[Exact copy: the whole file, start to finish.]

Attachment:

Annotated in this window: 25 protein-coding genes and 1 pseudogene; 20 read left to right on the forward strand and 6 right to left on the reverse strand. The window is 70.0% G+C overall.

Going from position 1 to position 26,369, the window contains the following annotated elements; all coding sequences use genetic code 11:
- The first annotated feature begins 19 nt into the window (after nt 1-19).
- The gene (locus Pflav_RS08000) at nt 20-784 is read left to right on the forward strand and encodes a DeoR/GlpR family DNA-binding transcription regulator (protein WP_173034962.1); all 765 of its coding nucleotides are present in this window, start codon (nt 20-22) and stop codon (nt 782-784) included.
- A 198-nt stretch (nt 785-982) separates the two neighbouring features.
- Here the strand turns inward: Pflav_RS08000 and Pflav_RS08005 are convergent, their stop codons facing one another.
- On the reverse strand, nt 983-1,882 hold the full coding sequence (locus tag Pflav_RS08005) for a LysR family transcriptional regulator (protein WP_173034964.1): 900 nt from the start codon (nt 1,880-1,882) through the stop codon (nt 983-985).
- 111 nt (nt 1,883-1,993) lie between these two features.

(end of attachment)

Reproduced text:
Annotated in this window: 25 protein-coding genes and 1 pseudogene; 20 read left to right on the forward strand and 6 right to left on the reverse strand. The window is 70.0% G+C overall.

Going from position 1 to position 26,369, the window contains the following annotated elements; all coding sequences use genetic code 11:
- The first annotated feature begins 19 nt into the window (after nt 1-19).
- The gene (locus Pflav_RS08000) at nt 20-784 is read left to right on the forward strand and encodes a DeoR/GlpR family DNA-binding transcription regulator (protein WP_173034962.1); all 765 of its coding nucleotides are present in this window, start codon (nt 20-22) and stop codon (nt 782-784) included.
- A 198-nt stretch (nt 785-982) separates the two neighbouring features.
- Here the strand turns inward: Pflav_RS08000 and Pflav_RS08005 are convergent, their stop codons facing one another.
- On the reverse strand, nt 983-1,882 hold the full coding sequence (locus tag Pflav_RS08005) for a LysR family transcriptional regulator (protein WP_173034964.1): 900 nt from the start codon (nt 1,880-1,882) through the stop codon (nt 983-985).
- 111 nt (nt 1,883-1,993) lie between these two features.